“What do you call a fart in the bathtub?” It was a question I asked award-winning columnist of The Australian, author, snake lover and bagpipes player, James Jeffrey (Photo above The Australian), a decade or so ago. The answer, of course, is “Gorp,” the sound of a fart in the bath. James liked it and … Continue reading Strewth! A magnificent memoir of home truths
Pity the poor editorial page editor who has to predict who will win the US presidential election a year ahead of the ballot. I was thinking that the other night as I listened to Fred Hiatt, the editorial page editor of The Washington Post, who’s in Australia under the auspices of the US Studies Centre … Continue reading The US presidential election: Only 368 days to go!
Americans call it football. Australians call it gridiron. For the more than 40 years I’ve lived in Australia, I’ve had to listen to criticism of the most popular spectator sport in the United States. Budding behemoths with huge helmets and too much padding, playing a 60-minute game that lasts more than three hours, and is … Continue reading Jarryd Hayne: The NRL star doing the hard yards in the NFL
When you have a surname like Day, you can be king for a day, a hero for a day, but when you’re Jason after winning a major golf tournament, you have just had your Greatest Day. This is a rags to riches story, a sporting fairy tale that comes along once or twice in a … Continue reading Mama told Jason there’d be Days like this
I’m beginning to worry about Tony Abbott and how his war on the ABC is affecting him (Photo above by Jeremy Piper, News Corp Australia). I don’t agree with all his policies (too many to mention here), but I’ve considered him a nice bloke since I got to know him in the late 2000s. In … Continue reading Tony Abbott: No longer Mr Nice Guy
Six weeks ago, I posted a piece about the Australian Government's new law to force telcos to retain data of journalists and everyone else for two years and how dangerous it was for press freedom (http://wp.me/p1Ytmx-kL). I said I was looking forward to hearing what Ross Coulthart (photo above) had to say about the threats … Continue reading Journalists beware: Rogue cell towers spying on a mobile near you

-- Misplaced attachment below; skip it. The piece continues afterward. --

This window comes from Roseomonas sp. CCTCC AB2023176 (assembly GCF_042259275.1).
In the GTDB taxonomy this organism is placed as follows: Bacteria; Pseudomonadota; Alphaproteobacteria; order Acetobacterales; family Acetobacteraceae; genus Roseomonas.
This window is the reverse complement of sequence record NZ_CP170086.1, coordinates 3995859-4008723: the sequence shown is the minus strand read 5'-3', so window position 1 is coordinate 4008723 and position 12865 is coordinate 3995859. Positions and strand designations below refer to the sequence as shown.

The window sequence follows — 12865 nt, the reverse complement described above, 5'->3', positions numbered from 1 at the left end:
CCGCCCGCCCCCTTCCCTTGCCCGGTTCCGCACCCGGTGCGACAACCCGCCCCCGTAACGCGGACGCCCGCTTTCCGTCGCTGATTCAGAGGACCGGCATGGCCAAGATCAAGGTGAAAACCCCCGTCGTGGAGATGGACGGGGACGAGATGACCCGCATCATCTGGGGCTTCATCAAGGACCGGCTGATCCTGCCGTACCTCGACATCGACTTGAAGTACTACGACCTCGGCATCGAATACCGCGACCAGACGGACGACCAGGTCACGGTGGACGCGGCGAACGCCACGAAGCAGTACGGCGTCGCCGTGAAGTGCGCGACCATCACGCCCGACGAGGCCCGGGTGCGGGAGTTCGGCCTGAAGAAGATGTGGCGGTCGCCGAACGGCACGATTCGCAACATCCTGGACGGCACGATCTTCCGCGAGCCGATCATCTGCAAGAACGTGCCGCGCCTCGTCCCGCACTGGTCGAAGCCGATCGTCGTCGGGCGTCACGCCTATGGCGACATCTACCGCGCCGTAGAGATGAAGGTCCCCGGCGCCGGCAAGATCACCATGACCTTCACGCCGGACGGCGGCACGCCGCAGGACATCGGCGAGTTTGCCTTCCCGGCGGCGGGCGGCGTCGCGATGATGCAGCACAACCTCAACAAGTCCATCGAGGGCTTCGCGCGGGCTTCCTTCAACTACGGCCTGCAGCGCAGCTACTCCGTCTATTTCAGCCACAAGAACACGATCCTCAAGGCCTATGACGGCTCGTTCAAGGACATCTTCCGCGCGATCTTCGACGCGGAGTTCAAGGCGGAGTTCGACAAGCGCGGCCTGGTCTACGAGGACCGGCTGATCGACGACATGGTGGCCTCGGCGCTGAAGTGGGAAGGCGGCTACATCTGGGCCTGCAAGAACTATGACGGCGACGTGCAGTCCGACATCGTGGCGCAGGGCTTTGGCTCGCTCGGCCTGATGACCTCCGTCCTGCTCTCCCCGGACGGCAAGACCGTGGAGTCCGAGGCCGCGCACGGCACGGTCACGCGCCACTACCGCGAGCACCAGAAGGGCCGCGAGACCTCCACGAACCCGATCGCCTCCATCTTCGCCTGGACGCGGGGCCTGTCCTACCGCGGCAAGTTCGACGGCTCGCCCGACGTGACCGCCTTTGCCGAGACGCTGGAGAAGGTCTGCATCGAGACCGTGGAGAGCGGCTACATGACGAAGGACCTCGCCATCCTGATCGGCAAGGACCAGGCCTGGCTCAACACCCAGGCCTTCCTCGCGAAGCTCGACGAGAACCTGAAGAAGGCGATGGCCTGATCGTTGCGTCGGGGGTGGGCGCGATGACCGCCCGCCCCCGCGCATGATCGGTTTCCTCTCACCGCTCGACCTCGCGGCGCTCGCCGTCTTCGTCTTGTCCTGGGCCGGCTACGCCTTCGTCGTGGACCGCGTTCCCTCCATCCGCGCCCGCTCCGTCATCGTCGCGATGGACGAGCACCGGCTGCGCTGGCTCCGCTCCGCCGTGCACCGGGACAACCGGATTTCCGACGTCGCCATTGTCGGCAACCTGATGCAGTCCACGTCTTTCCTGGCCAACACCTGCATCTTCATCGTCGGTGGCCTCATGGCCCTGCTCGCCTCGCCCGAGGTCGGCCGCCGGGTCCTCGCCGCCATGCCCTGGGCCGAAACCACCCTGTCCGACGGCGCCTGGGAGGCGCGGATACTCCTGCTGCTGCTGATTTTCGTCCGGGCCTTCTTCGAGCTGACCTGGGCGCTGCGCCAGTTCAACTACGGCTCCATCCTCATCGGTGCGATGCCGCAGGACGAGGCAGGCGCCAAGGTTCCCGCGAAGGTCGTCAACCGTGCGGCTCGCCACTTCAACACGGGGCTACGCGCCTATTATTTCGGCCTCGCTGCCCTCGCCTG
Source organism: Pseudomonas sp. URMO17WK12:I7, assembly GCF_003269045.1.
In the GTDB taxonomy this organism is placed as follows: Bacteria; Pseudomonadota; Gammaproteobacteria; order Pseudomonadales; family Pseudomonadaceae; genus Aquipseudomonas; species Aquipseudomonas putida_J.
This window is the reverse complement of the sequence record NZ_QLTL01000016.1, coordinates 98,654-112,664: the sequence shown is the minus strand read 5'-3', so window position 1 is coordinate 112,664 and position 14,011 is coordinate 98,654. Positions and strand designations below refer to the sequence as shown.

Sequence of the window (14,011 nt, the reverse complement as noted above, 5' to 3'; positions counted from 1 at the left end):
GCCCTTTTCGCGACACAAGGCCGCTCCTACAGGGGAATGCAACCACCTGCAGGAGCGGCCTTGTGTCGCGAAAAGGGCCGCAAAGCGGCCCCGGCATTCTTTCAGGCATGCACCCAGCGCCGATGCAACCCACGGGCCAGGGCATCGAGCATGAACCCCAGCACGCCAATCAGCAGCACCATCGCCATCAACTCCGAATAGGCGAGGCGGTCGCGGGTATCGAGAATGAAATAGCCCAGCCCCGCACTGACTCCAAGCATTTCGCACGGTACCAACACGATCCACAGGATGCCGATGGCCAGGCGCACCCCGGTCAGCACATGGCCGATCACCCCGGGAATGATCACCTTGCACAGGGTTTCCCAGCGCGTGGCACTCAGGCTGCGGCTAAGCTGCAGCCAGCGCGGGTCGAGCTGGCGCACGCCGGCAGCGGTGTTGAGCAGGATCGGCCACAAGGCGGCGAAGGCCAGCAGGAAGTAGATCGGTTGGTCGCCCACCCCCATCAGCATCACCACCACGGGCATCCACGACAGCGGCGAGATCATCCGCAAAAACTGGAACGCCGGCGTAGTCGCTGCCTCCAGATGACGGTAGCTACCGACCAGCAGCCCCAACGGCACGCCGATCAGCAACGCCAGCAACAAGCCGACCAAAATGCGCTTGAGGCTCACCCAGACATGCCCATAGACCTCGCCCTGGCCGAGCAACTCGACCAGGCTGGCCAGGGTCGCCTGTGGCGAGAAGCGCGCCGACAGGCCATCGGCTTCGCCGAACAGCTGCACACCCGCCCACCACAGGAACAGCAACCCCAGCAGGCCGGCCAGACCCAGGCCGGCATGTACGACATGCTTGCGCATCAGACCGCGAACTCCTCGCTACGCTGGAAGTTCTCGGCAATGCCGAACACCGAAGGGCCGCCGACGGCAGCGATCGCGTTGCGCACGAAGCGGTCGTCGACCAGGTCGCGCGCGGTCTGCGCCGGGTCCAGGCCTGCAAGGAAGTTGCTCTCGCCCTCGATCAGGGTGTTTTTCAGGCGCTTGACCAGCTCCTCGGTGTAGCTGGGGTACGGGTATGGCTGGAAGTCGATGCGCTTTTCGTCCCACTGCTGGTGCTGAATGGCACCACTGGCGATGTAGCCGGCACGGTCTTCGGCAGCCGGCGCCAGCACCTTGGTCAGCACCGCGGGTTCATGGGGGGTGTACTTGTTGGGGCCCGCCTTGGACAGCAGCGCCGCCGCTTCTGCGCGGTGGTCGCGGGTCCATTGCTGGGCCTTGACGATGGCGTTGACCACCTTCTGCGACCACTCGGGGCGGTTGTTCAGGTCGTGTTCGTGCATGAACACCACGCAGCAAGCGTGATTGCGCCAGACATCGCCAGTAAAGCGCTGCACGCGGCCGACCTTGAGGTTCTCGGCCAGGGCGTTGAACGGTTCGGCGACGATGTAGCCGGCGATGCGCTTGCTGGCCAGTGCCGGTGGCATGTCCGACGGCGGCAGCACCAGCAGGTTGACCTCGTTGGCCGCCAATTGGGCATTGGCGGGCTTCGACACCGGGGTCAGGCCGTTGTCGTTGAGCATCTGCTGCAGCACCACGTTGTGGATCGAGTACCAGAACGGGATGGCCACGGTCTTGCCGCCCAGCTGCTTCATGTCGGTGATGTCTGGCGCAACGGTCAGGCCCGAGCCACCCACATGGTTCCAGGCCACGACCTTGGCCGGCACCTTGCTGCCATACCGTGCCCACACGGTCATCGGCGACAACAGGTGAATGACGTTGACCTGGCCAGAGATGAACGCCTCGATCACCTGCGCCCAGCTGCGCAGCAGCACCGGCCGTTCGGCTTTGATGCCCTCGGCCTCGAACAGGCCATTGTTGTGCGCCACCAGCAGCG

Terrorism came to Sydney this week in the guise of a deranged gunman -- a self-styled Sheik, who took 17 hostages in a Lindt chocolate café in the CBD of one of the world’s greatest and safest cities. It wasn’t Taliban terrorism where 141 people, most of them children, were killed in a school in … Continue reading Hell has touched Sydney, yet blessed are the flower people
President Barack Obama sent me an email last week. It’s not unusual, as he’s been doing it for six years now, ever since he ran for the White House and won. I’ve voted for Barack Obama twice now, and the Democratic Congressional Campaign Committee (DCCC), the Democratic National Committee, and Organizing for Action (OFA), have … Continue reading G20: What’s wrong with mentioning climate change?
Gough Whitlam, who died today at the age of 98, was my first Australian hero. When I arrived in Sydney in 1971, I got a job teaching at Cabramatta High School in the western suburbs. I didn't know a lot about Australian politics, but one of the first things a fellow teacher at the school … Continue reading Gough Whitlam: We will never see his like again
"There are some very pleasant people in newspapers, but would you want your son or daughter to marry one?" That was a question asked by the journalist Peter Smark in a five-part series in The Age in the 1970s. Well, my answer is yes, and I’ll give you three examples why from this week’s news: … Continue reading Journalism is not a crime; it’s a way of life